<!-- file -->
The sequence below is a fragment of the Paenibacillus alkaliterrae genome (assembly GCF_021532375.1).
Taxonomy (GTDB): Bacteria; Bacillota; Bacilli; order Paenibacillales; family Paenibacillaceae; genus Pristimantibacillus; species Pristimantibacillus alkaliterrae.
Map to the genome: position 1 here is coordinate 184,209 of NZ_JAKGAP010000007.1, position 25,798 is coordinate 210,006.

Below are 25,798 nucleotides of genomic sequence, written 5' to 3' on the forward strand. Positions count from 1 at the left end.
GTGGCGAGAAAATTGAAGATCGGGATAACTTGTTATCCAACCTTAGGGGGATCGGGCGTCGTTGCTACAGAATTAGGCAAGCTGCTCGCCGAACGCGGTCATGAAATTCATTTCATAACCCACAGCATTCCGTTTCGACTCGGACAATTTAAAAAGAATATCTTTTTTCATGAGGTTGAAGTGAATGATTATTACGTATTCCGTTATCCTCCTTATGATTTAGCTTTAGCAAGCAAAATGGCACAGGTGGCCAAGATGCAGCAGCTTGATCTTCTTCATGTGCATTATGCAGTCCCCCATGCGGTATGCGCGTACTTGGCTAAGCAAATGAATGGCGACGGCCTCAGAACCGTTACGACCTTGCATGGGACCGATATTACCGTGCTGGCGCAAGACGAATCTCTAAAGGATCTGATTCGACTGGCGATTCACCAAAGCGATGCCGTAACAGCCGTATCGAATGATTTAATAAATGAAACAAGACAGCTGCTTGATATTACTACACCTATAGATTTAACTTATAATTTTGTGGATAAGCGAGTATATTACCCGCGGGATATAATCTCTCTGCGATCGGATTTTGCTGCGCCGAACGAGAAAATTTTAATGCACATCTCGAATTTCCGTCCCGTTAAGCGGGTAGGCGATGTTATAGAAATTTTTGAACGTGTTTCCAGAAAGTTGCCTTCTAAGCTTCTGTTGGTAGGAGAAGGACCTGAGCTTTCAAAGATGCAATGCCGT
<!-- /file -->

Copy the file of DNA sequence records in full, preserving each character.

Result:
The sequence below is a fragment of the Paenibacillus alkaliterrae genome (assembly GCF_021532375.1).
Taxonomy (GTDB): Bacteria; Bacillota; Bacilli; order Paenibacillales; family Paenibacillaceae; genus Pristimantibacillus; species Pristimantibacillus alkaliterrae.
Map to the genome: position 1 here is coordinate 184,209 of NZ_JAKGAP010000007.1, position 25,798 is coordinate 210,006.

Below are 25,798 nucleotides of genomic sequence, written 5' to 3' on the forward strand. Positions count from 1 at the left end.
GTGGCGAGAAAATTGAAGATCGGGATAACTTGTTATCCAACCTTAGGGGGATCGGGCGTCGTTGCTACAGAATTAGGCAAGCTGCTCGCCGAACGCGGTCATGAAATTCATTTCATAACCCACAGCATTCCGTTTCGACTCGGACAATTTAAAAAGAATATCTTTTTTCATGAGGTTGAAGTGAATGATTATTACGTATTCCGTTATCCTCCTTATGATTTAGCTTTAGCAAGCAAAATGGCACAGGTGGCCAAGATGCAGCAGCTTGATCTTCTTCATGTGCATTATGCAGTCCCCCATGCGGTATGCGCGTACTTGGCTAAGCAAATGAATGGCGACGGCCTCAGAACCGTTACGACCTTGCATGGGACCGATATTACCGTGCTGGCGCAAGACGAATCTCTAAAGGATCTGATTCGACTGGCGATTCACCAAAGCGATGCCGTAACAGCCGTATCGAATGATTTAATAAATGAAACAAGACAGCTGCTTGATATTACTACACCTATAGATTTAACTTATAATTTTGTGGATAAGCGAGTATATTACCCGCGGGATATAATCTCTCTGCGATCGGATTTTGCTGCGCCGAACGAGAAAATTTTAATGCACATCTCGAATTTCCGTCCCGTTAAGCGGGTAGGCGATGTTATAGAAATTTTTGAACGTGTTTCCAGAAAGTTGCCTTCTAAGCTTCTGTTGGTAGGAGAAGGACCTGAGCTTTCAAAGATGCAATGCCGT